• 12. Scripture Union Queensland: CHC50502 UNIT FOUR Suggested Unit Study Guide Week One  Online Task One.  Reading for Assessment Task Two Week Two  Online Task Two.  Complete Assessment Task Two Week Three  Online Task Three.  Reading for Assessment Task Three Week Four  Online Task Four.  Complete Assessment Task Three Week Five  Online Task Five.  Reading for Assignment Task Four Week Six  No Online Task  Complete Assignment Task Four School Holidays  No Online Task  Complete any Outstanding Assessment Tasks  Submit Unit Portfolio for Assessment Page 12
  • 13. Scripture Union Queensland: CHC50502 Student Checklist This page has been provided for student use only as desired. It provides you with a guide to help you manage the completion of the portfolio. As you plan and Assessment Planned date to complete Complete complete each assessment task in the portfolioactivities use this document to you can track your progress; it should provide a useful organizational tool for you.  & details of any Monday Afternoon/Sunday Evening AT1 - Online Tasks End of Week 2 AT2 – Risk Management for Activities End of Week 3 AT3 – Critical Incident Management Planning End of Week 4 AT4 – The 5 Stages of Suicide Intervention Page 13
  • 14. Scripture Union Queensland: CHC50502 Task One Online Tasks OLT1 – SU Qld Chaplaincy and Suicide Prevention Performance Criteria Covered  CHCYTTH8B - Various  CHCYTH7C - Various OLT2 – Crises Come in All Shapes and Sizes Performance Criteria Covered  CHCYTTH8B - Various  CHCYTH7C - Various OLT3 – Does Debriefing Trauma Victims Really Work? Performance Criteria Covered  CHCYTTH8B - Various  CHCYTH7C - Various OLT4 – Negotiation Skills for Crises Performance Criteria Covered  CHCYTTH8B - Various  CHCYTH7C – 6.1; 6.2; 6.3; 6.4; 6.5; 6.6; 7.2; 7.3; 7.4; 7.5; 7.6; 7.7 OLT5 – Funerals and Memorial Services Performance Criteria Covered  CHCYTTH8B - Various  CHCYTH7C - Various Task Two Risk Management for Activities Page 14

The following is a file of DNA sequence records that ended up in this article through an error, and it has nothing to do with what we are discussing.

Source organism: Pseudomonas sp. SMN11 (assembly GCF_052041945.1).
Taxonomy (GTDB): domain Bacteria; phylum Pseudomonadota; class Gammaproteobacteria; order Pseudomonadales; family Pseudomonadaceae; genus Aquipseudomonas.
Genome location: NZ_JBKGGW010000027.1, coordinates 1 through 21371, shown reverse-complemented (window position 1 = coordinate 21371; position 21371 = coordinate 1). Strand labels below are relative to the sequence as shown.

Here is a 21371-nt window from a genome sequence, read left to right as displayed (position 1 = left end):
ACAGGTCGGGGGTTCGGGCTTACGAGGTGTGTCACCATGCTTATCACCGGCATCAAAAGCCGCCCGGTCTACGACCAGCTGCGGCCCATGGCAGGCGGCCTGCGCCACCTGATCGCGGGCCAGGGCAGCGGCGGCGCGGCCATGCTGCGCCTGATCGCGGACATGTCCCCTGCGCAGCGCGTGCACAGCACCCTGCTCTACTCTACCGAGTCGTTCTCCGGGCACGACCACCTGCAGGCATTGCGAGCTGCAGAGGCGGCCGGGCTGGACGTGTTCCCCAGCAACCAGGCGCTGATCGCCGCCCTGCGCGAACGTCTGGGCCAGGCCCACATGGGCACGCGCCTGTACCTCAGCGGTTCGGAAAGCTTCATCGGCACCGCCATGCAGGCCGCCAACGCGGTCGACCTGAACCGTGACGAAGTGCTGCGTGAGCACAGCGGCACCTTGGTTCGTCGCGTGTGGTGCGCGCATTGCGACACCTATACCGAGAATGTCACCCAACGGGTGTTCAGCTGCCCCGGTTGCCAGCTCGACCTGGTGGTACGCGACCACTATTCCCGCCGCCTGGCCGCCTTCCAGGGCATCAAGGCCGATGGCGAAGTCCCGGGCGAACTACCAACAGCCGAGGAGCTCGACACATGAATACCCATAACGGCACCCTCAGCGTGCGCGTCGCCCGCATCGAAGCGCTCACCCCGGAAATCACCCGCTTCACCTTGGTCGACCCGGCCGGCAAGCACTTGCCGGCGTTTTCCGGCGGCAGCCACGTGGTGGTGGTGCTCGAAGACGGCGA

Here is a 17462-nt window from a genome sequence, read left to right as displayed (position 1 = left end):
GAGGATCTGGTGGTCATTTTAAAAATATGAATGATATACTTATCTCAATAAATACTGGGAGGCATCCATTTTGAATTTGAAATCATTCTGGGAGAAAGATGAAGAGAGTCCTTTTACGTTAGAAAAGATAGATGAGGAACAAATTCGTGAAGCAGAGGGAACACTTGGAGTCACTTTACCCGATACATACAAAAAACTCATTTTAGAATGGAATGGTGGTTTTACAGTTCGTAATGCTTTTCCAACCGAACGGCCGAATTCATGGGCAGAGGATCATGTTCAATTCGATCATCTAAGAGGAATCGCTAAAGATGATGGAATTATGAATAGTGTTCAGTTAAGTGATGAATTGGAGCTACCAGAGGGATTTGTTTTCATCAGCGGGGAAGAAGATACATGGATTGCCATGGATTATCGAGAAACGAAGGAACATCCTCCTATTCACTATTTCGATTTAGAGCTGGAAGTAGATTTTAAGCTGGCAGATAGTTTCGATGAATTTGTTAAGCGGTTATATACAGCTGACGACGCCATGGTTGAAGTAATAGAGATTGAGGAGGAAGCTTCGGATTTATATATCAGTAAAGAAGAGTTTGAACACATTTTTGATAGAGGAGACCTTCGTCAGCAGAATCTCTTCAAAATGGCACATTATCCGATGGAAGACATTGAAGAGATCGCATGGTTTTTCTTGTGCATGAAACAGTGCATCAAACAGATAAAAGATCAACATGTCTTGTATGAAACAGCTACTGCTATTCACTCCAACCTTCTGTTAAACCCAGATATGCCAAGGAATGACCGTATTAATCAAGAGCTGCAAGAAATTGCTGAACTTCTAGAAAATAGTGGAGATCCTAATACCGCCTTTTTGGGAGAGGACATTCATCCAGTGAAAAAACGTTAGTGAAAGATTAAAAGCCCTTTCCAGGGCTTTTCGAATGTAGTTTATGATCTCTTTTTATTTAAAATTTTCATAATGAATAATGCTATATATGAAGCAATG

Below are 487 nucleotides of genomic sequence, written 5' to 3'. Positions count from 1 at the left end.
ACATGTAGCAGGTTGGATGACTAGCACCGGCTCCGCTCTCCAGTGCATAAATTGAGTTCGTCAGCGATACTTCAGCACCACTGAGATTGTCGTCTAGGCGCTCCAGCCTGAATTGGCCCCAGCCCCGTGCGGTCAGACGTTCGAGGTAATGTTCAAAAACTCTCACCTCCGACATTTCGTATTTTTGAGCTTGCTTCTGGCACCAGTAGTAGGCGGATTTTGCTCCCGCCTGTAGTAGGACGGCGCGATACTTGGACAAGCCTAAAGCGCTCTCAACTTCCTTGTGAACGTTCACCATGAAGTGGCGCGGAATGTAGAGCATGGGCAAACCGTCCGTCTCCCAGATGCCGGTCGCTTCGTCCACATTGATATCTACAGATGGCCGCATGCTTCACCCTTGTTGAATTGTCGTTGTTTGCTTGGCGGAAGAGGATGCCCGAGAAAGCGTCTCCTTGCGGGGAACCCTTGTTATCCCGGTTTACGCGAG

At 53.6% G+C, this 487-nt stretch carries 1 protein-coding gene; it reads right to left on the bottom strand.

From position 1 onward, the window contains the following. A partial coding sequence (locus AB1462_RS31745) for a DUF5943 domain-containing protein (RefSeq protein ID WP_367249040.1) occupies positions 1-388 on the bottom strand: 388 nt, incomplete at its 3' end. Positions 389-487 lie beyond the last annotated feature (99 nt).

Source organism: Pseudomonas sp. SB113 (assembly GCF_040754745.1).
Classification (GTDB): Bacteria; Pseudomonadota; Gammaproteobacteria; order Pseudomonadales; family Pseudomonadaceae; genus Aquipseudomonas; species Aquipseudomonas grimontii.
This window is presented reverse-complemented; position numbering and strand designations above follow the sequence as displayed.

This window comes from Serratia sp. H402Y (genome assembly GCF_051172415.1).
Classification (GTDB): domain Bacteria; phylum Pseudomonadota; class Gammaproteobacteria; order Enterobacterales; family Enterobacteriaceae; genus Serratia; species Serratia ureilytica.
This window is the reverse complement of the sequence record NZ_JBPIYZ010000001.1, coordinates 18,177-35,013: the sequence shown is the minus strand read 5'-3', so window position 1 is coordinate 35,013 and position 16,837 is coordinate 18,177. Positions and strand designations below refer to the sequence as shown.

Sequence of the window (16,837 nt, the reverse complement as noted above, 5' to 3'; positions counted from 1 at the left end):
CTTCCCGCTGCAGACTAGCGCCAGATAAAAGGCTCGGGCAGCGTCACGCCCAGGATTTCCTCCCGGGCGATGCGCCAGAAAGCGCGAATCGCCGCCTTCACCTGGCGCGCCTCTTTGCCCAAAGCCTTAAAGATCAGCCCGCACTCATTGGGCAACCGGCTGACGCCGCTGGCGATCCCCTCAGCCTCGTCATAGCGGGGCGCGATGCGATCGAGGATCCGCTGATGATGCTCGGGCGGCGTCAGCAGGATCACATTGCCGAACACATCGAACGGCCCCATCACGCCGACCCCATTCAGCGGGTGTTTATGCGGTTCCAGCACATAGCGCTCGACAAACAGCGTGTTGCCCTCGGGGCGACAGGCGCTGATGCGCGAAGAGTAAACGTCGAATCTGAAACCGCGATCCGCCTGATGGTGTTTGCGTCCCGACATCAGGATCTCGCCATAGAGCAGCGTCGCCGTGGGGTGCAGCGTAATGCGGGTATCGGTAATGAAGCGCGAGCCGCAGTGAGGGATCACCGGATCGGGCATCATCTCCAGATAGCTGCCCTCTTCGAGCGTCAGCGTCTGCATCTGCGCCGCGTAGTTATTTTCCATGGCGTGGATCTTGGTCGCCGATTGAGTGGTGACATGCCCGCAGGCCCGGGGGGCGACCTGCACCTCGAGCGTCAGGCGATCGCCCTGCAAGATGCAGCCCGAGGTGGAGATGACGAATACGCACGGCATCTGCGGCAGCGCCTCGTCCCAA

• 15. Scripture Union Queensland: CHC50502 Introduction to the Task For an organisation like SU Qld, it is important that safe environments for children and young people are created in all activities (EG - through chaplaincy services, camps or community outreach programs etc). If SU Qld is not able to do this, it will not be able to achieve its vision and mission with children and young people; will lose the confidence of the parents and caregivers of children and young people; as well as lose its reputation in the community for providing high quality child and youth programs and services. Having said that, all activities carry some kind of risk and not all risks can be controlled. But the aim of any organisation, particularly those that work with children and young people, should be to minimize the risks and to manage them as best as they can. Risk Management then, is the process by which an organisation identifies, analyses, evaluates and treats the potential and actual risks they face in their activities. The goal of risk management is to avoid a critical incident; to make the levels of risk acceptable so that the organisation can carry out its functions, and achieve its vision and mission. The Task In this task, you are to design a Risk Management Plan for the activity outlined in the scenario below, by following the process outlined below. This will involve:  Reading the scenario  Reading up on Risk Management Planning processes  Responding to the questions in the various planning stages outlined below 2.1 Read the Following Scenario: Day Trip Bush Walk: You are the SU Qld school chaplain in the local high school and you have been asked to run a program that supports the year 9 and 10 boys in the school who are “at risk” of disengaging from school (eg they have been either truanting or receiving suspensions from school for various behaviour issues). The group has been meeting weekly with you over the last four weeks during Wednesday afternoon sport time, and you think its time for the group to do a novel team building activity. The activity is aimed to be fun, but challenging, with an emphasis on learning individual skills and working cooperatively as a group. You have decided to take the boys on a day trip bush walk, with the boys back packing 5 km up to the higher reaches of the YMIS River. The terrain around this river system often has occasional drops of 100 metres down steep slopes (cliffs) and into gorges where the river runs. The walk is an off track expedition that requires each student to follow a compass bearing given to them by the leader. To limit rock hopping, the group will follow a course that keeps them up off the river for most of the hike. The bush walk also includes swimming in a water hole along the river. The boys need to supply and carry their own supplies and lunch. 2.2 Read Up on Risk Management Processes (all readings on Moodle): Page 15